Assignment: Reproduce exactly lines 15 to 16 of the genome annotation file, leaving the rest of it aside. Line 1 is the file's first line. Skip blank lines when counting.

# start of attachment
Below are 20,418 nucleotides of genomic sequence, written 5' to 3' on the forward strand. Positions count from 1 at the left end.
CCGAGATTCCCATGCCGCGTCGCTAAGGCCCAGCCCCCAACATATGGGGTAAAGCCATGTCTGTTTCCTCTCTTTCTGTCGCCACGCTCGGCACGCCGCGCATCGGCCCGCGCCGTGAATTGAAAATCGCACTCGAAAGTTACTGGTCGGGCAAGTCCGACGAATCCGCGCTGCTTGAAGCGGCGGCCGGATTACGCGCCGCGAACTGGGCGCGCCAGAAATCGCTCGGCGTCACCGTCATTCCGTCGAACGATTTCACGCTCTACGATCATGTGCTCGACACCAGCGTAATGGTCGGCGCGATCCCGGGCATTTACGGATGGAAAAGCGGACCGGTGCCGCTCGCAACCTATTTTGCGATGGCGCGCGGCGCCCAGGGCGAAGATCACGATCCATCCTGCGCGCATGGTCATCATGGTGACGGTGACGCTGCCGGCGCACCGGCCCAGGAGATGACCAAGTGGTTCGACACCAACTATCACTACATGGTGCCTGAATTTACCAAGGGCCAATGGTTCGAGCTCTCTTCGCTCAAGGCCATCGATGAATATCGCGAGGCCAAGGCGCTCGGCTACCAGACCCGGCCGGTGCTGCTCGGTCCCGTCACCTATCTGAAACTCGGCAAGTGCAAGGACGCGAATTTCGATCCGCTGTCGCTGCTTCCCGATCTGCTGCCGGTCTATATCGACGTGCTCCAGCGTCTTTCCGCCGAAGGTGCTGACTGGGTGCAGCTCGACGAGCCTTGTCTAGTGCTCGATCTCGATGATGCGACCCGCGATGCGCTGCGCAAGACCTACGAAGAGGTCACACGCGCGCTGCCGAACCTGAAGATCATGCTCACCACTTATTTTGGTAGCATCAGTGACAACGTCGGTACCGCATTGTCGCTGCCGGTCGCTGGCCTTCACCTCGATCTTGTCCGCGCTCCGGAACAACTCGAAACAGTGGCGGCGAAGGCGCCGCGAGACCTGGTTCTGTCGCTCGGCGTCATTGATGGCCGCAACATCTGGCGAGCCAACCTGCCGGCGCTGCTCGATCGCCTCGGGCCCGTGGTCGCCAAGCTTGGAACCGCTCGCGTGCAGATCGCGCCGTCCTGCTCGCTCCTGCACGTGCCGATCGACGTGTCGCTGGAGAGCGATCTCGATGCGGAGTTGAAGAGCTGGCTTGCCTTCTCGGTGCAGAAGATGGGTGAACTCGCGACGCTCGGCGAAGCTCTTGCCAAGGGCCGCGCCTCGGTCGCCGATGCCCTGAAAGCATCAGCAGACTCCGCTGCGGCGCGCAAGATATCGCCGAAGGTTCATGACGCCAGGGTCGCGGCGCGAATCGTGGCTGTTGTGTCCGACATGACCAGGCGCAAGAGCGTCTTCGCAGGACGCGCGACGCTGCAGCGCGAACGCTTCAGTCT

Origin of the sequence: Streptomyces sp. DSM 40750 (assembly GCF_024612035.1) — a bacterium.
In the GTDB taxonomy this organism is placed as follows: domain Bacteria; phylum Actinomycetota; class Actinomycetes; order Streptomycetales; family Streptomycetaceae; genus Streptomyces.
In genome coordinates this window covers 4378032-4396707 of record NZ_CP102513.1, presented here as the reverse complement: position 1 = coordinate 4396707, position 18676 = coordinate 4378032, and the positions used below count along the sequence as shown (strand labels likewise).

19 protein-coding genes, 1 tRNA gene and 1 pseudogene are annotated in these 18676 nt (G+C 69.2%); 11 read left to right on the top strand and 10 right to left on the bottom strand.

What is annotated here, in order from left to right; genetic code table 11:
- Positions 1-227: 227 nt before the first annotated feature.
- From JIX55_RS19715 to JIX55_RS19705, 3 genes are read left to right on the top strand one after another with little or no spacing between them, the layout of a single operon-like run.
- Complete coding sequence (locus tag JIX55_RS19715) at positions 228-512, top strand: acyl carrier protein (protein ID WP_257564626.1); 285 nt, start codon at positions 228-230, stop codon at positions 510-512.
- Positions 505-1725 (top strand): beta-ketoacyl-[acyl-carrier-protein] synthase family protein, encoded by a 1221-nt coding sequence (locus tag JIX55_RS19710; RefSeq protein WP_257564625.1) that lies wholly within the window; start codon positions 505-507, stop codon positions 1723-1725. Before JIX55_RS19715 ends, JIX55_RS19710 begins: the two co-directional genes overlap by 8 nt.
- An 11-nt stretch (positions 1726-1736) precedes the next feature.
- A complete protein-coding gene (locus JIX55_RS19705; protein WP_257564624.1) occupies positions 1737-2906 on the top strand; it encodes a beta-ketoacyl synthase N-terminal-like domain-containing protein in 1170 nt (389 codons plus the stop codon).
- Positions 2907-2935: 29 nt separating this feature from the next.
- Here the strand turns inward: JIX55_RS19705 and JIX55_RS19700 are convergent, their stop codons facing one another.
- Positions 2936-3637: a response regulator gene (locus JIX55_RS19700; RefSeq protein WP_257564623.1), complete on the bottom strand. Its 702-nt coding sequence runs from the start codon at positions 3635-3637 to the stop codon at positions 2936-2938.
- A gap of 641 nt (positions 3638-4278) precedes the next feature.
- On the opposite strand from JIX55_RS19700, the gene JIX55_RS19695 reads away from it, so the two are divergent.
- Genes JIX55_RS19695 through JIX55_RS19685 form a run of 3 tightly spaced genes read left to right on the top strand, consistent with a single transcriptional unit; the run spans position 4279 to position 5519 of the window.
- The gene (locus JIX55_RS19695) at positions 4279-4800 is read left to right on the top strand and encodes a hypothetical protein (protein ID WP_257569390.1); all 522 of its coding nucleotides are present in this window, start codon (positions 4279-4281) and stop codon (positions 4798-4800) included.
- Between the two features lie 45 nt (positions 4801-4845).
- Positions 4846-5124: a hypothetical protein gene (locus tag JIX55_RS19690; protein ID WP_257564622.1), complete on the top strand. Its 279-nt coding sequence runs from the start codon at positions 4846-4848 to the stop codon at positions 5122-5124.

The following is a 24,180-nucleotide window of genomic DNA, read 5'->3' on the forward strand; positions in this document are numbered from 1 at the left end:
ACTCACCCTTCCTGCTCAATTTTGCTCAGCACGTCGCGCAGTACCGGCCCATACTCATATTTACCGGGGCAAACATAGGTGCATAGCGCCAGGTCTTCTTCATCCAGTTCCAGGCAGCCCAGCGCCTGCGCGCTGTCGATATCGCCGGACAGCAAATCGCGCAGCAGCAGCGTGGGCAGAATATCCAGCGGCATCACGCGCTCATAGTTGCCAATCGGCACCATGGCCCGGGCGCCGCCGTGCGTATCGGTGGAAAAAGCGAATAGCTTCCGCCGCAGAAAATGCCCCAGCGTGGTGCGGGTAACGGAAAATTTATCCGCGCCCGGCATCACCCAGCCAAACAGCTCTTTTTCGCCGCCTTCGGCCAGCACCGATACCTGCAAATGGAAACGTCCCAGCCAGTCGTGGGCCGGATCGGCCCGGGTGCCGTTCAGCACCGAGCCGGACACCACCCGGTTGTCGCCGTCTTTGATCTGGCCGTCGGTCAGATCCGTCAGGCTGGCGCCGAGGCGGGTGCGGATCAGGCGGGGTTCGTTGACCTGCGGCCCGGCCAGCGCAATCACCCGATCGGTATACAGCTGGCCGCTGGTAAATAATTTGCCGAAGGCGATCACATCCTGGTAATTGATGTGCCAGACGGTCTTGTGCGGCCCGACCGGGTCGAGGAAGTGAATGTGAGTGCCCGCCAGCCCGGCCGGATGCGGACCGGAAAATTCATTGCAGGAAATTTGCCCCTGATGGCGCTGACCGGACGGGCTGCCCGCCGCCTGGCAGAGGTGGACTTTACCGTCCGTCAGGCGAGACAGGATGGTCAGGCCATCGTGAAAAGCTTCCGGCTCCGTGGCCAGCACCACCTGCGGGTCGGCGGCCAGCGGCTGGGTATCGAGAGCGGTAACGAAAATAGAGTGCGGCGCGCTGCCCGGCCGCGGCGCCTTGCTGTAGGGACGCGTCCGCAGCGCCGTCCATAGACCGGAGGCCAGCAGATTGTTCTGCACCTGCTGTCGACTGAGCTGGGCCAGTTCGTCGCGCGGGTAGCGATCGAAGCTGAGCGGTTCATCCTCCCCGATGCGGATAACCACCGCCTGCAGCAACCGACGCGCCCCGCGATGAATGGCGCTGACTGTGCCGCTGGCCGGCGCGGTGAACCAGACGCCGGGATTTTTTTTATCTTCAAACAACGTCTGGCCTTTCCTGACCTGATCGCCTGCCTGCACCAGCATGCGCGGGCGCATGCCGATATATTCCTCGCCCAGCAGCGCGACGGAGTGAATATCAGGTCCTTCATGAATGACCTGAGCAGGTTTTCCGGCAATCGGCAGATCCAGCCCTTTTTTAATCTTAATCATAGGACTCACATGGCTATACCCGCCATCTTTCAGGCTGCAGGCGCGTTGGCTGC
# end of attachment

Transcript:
- Here the strand turns inward: JIX55_RS19705 and JIX55_RS19700 are convergent, their stop codons facing one another.
- Positions 2936-3637: a response regulator gene (locus JIX55_RS19700; RefSeq protein WP_257564623.1), complete on the bottom strand. Its 702-nt coding sequence runs from the start codon at positions 3635-3637 to the stop codon at positions 2936-2938.